Friday, December 9, 2016


In the midst of critical downturns lately, I began creating some light verse called The Everyday Journal, poems lighter in content than most of the poetry I write. I also re-acquainted myself with the King of Light Verse, Ogden Nash, beginning with breakfast non-rhymes (in contrast to Nash's penchant for rhyming) and concluding with the second cup of coffee.

I had fun unwinding with light verse, and this morning I re-read a few Nash poems for inspiration. Nash, by the way, began making up his droll rhymes at age six and often crafted his own words when rhyming words didn't suffice for his comical verse. He dropped out of Harvard after one year and went to New York a few years later to sell bonds, but admitted that in two years he sold only one bond to his godmother.

Nash then began writing ads for streetcars and later spent three months working on the editorial staff for The New Yorker. After he married Frances Leonard, his fortunes began to pick up, and he published his first collection of poetry, Hard Lines, which brought him national attention. In his spare time, Nash appeared on radio comedy shows, but he was also respected by the literary crowd who wrote and critiqued more serious poetry. Theatre-goers may remember Nash's lyrics from the Broadway musical, One Touch of Venus.

The verse by Nash that I read this morning is entitled "The Anatomy of Happiness," and was longer than his usual snippets ("Candy is dandy/but liquor is quicker"). The long piece of verse spoke to my condition: "...Miracles don't happen every day,/But here's hoping they may,/Because then everybody would be happy except the people who pride themselves on creating their own happiness who as soon as they see everybody who didn't create their own happiness become happy they would probably grieve over sharing their own heretofore private sublimity,/A condition which I could face with equanimity."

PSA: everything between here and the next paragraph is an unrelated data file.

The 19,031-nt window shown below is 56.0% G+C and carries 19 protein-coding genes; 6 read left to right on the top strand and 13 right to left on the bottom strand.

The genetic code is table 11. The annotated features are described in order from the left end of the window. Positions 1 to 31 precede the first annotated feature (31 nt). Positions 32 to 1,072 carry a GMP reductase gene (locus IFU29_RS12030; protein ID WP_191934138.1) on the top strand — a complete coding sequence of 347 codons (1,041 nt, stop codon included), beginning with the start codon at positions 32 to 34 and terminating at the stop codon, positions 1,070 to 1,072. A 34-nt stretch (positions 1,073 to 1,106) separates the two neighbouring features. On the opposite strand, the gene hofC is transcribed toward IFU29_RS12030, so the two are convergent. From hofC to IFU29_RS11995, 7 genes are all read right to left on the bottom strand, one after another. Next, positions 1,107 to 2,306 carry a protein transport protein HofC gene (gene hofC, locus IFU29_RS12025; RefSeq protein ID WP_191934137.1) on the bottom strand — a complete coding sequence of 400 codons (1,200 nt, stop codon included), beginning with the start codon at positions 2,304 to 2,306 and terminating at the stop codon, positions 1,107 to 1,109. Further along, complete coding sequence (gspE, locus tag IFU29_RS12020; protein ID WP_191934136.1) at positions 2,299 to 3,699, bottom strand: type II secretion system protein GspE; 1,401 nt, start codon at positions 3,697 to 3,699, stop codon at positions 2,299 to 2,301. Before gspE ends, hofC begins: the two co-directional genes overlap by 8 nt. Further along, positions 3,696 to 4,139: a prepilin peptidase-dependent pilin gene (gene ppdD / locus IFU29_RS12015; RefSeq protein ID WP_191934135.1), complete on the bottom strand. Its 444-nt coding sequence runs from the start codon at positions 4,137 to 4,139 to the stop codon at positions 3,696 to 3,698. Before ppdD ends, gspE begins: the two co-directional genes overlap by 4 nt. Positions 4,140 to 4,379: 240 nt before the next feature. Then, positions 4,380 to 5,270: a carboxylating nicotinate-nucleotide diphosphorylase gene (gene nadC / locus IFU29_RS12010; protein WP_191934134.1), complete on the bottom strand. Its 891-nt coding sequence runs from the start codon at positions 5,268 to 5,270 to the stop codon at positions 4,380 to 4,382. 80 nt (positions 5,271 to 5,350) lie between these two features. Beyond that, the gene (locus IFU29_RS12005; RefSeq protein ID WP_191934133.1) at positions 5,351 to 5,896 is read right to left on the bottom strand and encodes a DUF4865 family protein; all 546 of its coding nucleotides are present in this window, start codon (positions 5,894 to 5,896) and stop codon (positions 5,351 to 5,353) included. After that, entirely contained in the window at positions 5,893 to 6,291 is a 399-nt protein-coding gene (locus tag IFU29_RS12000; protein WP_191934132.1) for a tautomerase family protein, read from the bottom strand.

An example of one of my non-rhyming poems from The Everyday Journal regarding the efficacy of chaos:


At lunch, she plays a podcast --
how chaos begets creativity,
"I have a dream," the spontaneous result,
a Civil Rights speech
carefully prepared and thrust aside
as Martin Luther King takes in
his people's heartbreak and struggle
and goes off line,
one of the finest pieces of rhetoric
delivered about the light of freedom,
eloquence born in chaos.

This broadcast plays while I am eating
black-eyed peas and rice,
digesting a poor man's fare
to be in touch with struggle,
rain still falling, puddling the yard.
The day is gray and unsettled enough
to engender creativity
in lieu of reading Trump's Tweets,
which bring up visions of him playing
an old army bugle, flatulent notes rising
on the threat of a massive flash flood.

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